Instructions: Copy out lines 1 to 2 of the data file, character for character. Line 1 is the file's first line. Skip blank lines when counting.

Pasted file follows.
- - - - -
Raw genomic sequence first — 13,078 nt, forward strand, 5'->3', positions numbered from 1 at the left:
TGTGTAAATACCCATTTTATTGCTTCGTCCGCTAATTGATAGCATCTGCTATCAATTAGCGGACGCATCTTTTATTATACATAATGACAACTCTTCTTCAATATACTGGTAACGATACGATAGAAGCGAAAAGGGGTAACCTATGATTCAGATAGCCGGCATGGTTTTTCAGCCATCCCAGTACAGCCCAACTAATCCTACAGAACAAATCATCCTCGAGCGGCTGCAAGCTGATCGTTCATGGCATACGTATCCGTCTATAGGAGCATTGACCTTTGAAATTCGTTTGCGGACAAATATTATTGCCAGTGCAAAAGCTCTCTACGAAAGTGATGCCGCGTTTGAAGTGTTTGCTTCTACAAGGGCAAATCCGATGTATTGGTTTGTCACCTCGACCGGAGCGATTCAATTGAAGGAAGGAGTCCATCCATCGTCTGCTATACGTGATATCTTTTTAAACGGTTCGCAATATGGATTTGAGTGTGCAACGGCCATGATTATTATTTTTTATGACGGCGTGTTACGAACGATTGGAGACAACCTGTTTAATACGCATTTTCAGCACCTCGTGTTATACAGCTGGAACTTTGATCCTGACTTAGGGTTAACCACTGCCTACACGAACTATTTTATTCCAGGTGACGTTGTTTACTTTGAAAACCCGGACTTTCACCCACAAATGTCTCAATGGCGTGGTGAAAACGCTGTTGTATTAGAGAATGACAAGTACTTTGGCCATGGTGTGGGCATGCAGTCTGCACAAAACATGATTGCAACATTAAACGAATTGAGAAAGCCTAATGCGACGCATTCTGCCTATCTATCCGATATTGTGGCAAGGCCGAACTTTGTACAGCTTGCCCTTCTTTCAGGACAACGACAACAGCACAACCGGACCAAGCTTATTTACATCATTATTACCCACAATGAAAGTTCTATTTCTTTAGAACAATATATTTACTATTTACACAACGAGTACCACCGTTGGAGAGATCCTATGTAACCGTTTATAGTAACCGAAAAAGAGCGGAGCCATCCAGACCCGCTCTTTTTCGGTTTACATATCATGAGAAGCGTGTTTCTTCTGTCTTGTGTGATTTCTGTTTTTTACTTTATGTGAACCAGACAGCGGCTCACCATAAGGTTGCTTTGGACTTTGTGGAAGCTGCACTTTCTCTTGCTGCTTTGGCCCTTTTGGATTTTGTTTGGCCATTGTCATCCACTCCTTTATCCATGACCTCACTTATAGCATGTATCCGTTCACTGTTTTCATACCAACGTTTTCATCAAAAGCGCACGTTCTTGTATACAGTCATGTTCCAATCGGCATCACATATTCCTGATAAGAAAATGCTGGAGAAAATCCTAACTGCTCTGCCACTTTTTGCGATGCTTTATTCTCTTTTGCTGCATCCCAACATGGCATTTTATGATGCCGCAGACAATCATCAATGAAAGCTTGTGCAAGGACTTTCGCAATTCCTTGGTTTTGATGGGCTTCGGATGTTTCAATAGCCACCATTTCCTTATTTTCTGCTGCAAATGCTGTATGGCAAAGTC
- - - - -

Raw genomic sequence first — 13,078 nt, forward strand, 5'->3', positions numbered from 1 at the left:
TGTGTAAATACCCATTTTATTGCTTCGTCCGCTAATTGATAGCATCTGCTATCAATTAGCGGACGCATCTTTTATTATACATAATGACAACTCTTCTTCAATATACTGGTAACGATACGATAGAAGCGAAAAGGGGTAACCTATGATTCAGATAGCCGGCATGGTTTTTCAGCCATCCCAGTACAGCCCAACTAATCCTACAGAACAAATCATCCTCGAGCGGCTGCAAGCTGATCGTTCATGGCATACGTATCCGTCTATAGGAGCATTGACCTTTGAAATTCGTTTGCGGACAAATATTATTGCCAGTGCAAAAGCTCTCTACGAAAGTGATGCCGCGTTTGAAGTGTTTGCTTCTACAAGGGCAAATCCGATGTATTGGTTTGTCACCTCGACCGGAGCGATTCAATTGAAGGAAGGAGTCCATCCATCGTCTGCTATACGTGATATCTTTTTAAACGGTTCGCAATATGGATTTGAGTGTGCAACGGCCATGATTATTATTTTTTATGACGGCGTGTTACGAACGATTGGAGACAACCTGTTTAATACGCATTTTCAGCACCTCGTGTTATACAGCTGGAACTTTGATCCTGACTTAGGGTTAACCACTGCCTACACGAACTATTTTATTCCAGGTGACGTTGTTTACTTTGAAAACCCGGACTTTCACCCACAAATGTCTCAATGGCGTGGTGAAAACGCTGTTGTATTAGAGAATGACAAGTACTTTGGCCATGGTGTGGGCATGCAGTCTGCACAAAACATGATTGCAACATTAAACGAATTGAGAAAGCCTAATGCGACGCATTCTGCCTATCTATCCGATATTGTGGCAAGGCCGAACTTTGTACAGCTTGCCCTTCTTTCAGGACAACGACAACAGCACAACCGGACCAAGCTTATTTACATCATTATTACCCACAATGAAAGTTCTATTTCTTTAGAACAATATATTTACTATTTACACAACGAGTACCACCGTTGGAGAGATCCTATGTAACCGTTTATAGTAACCGAAAAAGAGCGGAGCCATCCAGACCCGCTCTTTTTCGGTTTACATATCATGAGAAGCGTGTTTCTTCTGTCTTGTGTGATTTCTGTTTTTTACTTTATGTGAACCAGACAGCGGCTCACCATAAGGTTGCTTTGGACTTTGTGGAAGCTGCACTTTCTCTTGCTGCTTTGGCCCTTTTGGATTTTGTTTGGCCATTGTCATCCACTCCTTTATCCATGACCTCACTTATAGCATGTATCCGTTCACTGTTTTCATACCAACGTTTTCATCAAAAGCGCACGTTCTTGTATACAGTCATGTTCCAATCGGCATCACATATTCCTGATAAGAAAATGCTGGAGAAAATCCTAACTGCTCTGCCACTTTTTGCGATGCTTTATTCTCTTTTGCTGCATCCCAACATGGCATTTTATGATGCCGCAGACAATCATCAATGAAAGCTTGTGCAAGGACTTTCGCAATTCCTTGGTTTTGATGGGCTTCGGATGTTTCAATAGCCACCATTTCCTTATTTTCTGCTGCAAATGCTGTATGGCAAAGTC